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Jewish families from Černovice, Bohemia, Czech Republic

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  • Therese Pollak Brumlik (1873 - aft.1942)
    Marriage record: PRAHA 2730 O 1934 (i) (13/17) Death record: Born 02. 08. 1879 Last residence before deportation: Batelov Transport Av, no. 108 (18. 05. 1942, Třebíč -> Terezín) Transport A...
  • Rudolf Lederer (1891 - 1942)
    Birth: Černovice inv.č. 233 folio 25 (41) Marriage record: PRAHA 2723 O 1927 (i) (21/24) Vítězslav (Siegfried) Kollin's tombstone has the following on the bottom of the stone: "In memory of Rudolf Le...
  • Catharina Taub (deceased)
    1793 Census (11/117)
  • Theresia Taub (deceased)
    1793 Census (11/117)
  • Anna Taub (deceased)
    1793 Census (11/117)

This project seeks to document all of the Jewish families from the town of Černovice near Tabor, Bohemia, Czech Republic.

The small town Černovice is situated about 22 km E of the town of Tábor on the Černovický Potok (Černovice Stream).

Černovice is first mentioned in 1369 as property of Lords of Choustník. From 1581 it was under the ownership of Lords of Hradec and then of the Rožmberks. A brewery, distillery, starch factory, sawmill and a lot of mills worked here in the town's heyday.

The main historical sight in the village is a Baroque chateau. The church originates from the 15th century and stands in the square. The originally Gothic building was rebuilt into the Baroque style in 1737. The Baroque chateau (from the end of the 18th century) is situated on the outskirts of the town in the valley of the Černovický Potok stream. It was rebuilt into the Classical style in the first half of the 19th century and is surrounded by an English park.

Earliest known Jewish community was 1723 (but congregation was older). 1930 Jewish population was 32. Peak Jewish population in mid-19th century was about 15 families. Later, Jews moved to big towns. Town had a rabbi until till about 1900.

The Jewish cemetery originated in 17th century. Cemetery: 800 m N of square. Buried in the cemetery are Rabbi David Platschek (d. 1883). The last known Conservative Jewish burial was in 1940. Between fields and woods, the isolated hillside has no sign or marker. Reached by crossing private field, access is open via a broken masonry wall without gate.

Established for families of Černovic, Nové Včelnice and Kamenice nad Lipou. At beginning of the 18th century, the site was extended to the north. Then the old walled entrance on the west got a new entrance from the east. 1867 repair. Today, the cemetery with an area of ​​1,099 m2 has about 300 tombstones from the early 18th century to 1930s. Buried here include the local rabbi, David Platschek (d. 1883). The last were buried in 1941 were Emil Wind Černovice No. 27, a former businessman and farmer, who died aged 70, a trader Černovice No. 111 Charles Vogel, who died aged 64, and in 1942 former trader Černovice from No. 337 Bernard Winternitz, who died at the age 86.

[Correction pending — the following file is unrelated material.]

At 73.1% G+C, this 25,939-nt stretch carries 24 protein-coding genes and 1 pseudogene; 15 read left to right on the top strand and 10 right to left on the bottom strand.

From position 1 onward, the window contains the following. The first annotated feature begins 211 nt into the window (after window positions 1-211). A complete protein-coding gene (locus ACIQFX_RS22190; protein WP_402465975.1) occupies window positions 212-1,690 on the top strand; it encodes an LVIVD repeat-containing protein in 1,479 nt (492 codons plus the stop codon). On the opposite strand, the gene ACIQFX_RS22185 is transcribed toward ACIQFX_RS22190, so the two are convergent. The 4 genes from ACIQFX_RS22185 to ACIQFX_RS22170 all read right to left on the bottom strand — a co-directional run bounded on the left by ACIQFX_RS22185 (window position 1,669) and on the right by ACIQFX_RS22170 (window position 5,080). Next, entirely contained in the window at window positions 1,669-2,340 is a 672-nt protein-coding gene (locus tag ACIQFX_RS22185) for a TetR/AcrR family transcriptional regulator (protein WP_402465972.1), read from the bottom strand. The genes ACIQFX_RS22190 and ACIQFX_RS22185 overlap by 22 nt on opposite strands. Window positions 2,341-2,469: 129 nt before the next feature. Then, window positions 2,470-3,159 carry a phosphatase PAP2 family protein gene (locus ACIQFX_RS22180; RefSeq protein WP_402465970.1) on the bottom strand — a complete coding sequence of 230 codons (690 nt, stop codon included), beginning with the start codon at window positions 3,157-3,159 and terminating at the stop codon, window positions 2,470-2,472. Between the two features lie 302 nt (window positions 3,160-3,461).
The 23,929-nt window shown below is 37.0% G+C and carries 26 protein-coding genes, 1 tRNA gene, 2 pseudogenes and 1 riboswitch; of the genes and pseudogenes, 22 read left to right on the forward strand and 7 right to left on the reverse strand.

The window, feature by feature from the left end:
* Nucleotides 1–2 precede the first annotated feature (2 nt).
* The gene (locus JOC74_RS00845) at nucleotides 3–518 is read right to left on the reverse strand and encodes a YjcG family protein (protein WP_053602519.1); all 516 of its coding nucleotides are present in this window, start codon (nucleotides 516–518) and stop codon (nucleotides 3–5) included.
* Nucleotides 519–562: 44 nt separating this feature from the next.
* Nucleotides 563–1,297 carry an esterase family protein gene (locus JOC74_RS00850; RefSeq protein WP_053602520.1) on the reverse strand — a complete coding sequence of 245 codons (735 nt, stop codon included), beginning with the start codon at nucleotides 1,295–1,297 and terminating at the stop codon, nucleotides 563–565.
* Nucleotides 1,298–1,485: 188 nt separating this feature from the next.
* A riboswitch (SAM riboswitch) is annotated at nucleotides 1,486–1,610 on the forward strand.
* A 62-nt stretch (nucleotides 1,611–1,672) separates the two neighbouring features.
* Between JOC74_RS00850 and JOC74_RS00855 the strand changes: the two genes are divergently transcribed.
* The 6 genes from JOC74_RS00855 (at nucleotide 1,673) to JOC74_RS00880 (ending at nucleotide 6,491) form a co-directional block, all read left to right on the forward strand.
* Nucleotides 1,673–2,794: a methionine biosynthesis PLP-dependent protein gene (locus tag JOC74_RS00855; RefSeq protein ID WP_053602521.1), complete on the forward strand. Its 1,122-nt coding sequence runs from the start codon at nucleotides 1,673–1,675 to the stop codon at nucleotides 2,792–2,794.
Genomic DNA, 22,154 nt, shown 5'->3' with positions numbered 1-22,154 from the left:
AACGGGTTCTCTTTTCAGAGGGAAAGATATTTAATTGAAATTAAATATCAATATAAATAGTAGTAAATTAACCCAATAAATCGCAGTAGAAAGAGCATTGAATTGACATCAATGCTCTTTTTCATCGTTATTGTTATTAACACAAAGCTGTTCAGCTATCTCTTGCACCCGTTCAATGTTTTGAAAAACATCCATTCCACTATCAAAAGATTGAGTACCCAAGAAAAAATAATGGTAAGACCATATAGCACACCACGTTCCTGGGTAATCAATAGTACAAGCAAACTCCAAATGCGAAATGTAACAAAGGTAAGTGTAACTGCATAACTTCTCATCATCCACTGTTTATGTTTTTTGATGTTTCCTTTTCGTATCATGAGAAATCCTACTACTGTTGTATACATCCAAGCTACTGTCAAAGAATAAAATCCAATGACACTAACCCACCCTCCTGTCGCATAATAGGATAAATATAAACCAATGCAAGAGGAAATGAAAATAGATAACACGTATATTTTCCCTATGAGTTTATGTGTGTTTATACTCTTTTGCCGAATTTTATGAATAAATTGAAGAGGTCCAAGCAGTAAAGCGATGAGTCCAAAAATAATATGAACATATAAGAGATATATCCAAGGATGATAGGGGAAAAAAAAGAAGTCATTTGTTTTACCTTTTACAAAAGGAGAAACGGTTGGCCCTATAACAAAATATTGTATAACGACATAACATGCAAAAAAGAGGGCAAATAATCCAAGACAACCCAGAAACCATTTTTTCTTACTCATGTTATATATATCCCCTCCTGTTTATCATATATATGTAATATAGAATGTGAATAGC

By 1990s, the cemetery was heavily overgrown with vegetation and mortuary enclosure wall was very damaged,; dozens of tombstones were knocked down. In 1996 the cemetery was cleaned and reconstruction started of the cemetery grounds. Fixed were a mortuary, part of the quarry stone wall and re-erected all toppled modern tombstones. In November 2002, reconstructed Holocaust memorial with a small exhibition on the history of the local Jewish community. Between 2008 and 2009 completely corrected the enclosing wall of quarry stone. Currently, ongoing maintenance cemetery allow for restoration of of historic tombstones where necessary to continue in the future. In the future," [September 2011]

Within the limits of the site is a pre-burial house (vandalized). Prague Jewish community owns the Jewish cemetery. Adjacent properties are agricultural and woods. Occasionally, private visitors stop. Vandalism occurred frequently 1945-1991. Local/municipal authorities did restoration in 1992 with vandalism afterward. There is no maintenance.